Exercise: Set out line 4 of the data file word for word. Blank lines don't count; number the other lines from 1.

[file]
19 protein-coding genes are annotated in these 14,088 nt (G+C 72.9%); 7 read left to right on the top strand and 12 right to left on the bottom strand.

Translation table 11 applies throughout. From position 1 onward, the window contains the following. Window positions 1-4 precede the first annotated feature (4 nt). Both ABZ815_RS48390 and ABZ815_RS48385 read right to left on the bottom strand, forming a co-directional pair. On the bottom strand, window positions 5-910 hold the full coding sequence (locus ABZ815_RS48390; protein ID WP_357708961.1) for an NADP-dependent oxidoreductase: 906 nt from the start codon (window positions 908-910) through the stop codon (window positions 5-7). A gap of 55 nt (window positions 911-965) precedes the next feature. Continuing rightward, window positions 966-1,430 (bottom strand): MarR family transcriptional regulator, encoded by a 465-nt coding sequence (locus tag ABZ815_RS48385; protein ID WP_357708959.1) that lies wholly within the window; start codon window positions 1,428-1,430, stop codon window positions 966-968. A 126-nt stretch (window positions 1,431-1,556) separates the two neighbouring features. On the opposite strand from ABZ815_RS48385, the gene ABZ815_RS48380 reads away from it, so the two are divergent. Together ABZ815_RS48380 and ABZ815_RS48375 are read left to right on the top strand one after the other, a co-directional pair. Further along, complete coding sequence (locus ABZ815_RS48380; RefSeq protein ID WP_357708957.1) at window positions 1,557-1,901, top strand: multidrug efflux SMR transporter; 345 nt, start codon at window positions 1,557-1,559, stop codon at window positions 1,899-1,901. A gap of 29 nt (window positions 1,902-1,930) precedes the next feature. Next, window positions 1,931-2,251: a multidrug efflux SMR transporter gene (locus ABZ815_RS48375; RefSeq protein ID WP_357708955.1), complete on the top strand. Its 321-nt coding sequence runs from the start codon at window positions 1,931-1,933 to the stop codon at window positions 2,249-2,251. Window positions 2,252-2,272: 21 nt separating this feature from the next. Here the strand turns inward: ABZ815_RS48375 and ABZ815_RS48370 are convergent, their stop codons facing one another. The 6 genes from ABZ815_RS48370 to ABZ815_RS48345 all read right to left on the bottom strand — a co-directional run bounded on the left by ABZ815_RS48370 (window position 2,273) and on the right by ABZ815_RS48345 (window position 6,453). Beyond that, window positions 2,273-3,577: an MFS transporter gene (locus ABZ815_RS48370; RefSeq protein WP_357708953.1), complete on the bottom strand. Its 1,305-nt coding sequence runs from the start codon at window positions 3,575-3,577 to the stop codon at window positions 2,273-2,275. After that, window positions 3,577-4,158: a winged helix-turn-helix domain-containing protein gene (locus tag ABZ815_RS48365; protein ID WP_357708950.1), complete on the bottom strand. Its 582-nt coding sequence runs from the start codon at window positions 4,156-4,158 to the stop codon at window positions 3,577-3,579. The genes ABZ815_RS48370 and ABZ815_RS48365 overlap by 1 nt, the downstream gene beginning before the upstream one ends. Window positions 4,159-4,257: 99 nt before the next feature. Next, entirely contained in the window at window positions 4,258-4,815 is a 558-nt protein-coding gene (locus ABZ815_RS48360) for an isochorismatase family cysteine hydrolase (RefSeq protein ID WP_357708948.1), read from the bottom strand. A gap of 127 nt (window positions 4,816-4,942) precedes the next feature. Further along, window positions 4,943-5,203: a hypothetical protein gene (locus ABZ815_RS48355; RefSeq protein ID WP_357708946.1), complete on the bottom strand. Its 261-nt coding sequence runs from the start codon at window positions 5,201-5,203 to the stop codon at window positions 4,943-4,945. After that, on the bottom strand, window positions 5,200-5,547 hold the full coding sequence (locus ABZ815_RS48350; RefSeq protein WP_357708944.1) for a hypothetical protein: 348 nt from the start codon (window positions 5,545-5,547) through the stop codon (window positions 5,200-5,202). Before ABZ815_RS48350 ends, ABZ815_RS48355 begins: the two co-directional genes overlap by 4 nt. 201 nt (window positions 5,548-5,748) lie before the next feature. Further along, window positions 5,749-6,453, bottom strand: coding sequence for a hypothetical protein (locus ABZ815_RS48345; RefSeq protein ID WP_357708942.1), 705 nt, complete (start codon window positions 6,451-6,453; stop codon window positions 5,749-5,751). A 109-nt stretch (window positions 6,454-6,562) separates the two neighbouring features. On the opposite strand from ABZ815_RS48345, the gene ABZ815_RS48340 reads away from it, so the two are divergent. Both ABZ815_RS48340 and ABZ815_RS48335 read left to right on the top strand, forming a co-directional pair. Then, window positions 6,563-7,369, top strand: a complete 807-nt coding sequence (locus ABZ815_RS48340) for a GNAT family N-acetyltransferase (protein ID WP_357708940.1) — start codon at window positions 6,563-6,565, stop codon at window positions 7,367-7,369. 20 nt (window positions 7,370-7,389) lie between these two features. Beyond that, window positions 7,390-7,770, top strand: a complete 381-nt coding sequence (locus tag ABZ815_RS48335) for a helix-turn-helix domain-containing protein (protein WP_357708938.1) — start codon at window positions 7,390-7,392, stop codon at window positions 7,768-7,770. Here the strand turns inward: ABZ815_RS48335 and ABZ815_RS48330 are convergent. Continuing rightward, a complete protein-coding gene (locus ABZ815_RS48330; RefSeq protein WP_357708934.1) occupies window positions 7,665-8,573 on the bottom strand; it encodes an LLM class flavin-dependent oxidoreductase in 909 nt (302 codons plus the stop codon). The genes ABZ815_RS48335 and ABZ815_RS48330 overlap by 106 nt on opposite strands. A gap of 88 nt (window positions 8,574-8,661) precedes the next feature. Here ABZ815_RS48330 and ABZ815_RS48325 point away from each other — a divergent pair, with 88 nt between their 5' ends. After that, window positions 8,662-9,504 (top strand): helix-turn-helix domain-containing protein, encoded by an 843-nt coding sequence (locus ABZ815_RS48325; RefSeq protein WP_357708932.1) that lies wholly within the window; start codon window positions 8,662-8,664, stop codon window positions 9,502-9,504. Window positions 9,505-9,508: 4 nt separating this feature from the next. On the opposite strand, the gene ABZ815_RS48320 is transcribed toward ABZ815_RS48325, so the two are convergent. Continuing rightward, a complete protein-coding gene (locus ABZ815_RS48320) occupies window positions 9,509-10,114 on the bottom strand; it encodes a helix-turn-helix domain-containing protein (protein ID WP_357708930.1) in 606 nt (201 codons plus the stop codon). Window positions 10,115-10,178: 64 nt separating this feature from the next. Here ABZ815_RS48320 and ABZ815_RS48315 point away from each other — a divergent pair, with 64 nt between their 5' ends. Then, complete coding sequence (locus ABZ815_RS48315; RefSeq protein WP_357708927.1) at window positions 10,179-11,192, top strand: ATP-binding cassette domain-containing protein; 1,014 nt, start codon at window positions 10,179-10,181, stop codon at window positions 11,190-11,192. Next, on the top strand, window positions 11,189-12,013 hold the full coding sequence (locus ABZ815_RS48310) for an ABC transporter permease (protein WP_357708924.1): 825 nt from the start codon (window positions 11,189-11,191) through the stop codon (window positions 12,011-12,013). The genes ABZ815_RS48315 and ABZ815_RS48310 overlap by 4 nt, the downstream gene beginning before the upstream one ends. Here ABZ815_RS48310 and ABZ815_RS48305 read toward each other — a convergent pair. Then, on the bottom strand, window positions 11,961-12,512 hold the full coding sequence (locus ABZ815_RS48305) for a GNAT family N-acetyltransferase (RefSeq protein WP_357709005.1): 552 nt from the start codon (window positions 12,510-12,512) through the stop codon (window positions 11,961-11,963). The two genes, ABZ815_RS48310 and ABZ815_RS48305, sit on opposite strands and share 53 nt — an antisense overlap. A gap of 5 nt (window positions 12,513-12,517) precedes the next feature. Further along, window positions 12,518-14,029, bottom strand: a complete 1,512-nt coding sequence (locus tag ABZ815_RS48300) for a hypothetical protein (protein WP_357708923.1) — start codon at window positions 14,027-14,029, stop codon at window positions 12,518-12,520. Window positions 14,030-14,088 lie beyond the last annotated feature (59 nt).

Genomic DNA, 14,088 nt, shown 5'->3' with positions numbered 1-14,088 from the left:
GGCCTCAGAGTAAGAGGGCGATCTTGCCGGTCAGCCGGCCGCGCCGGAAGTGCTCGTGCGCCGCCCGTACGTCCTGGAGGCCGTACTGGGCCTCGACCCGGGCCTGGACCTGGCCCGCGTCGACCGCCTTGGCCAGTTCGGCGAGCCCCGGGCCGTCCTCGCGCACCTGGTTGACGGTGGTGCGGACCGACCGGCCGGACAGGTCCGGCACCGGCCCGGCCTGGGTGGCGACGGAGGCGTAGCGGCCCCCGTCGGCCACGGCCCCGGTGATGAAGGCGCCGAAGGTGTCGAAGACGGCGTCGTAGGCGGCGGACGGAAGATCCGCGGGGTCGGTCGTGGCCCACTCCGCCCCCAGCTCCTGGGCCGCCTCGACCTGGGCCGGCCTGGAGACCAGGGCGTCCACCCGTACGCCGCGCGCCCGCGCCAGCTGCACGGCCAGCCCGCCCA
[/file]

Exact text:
GGCCTCAGAGTAAGAGGGCGATCTTGCCGGTCAGCCGGCCGCGCCGGAAGTGCTCGTGCGCCGCCCGTACGTCCTGGAGGCCGTACTGGGCCTCGACCCGGGCCTGGACCTGGCCCGCGTCGACCGCCTTGGCCAGTTCGGCGAGCCCCGGGCCGTCCTCGCGCACCTGGTTGACGGTGGTGCGGACCGACCGGCCGGACAGGTCCGGCACCGGCCCGGCCTGGGTGGCGACGGAGGCGTAGCGGCCCCCGTCGGCCACGGCCCCGGTGATGAAGGCGCCGAAGGTGTCGAAGACGGCGTCGTAGGCGGCGGACGGAAGATCCGCGGGGTCGGTCGTGGCCCACTCCGCCCCCAGCTCCTGGGCCGCCTCGACCTGGGCCGGCCTGGAGACCAGGGCGTCCACCCGTACGCCGCGCGCCCGCGCCAGCTGCACGGCCAGCCCGCCCA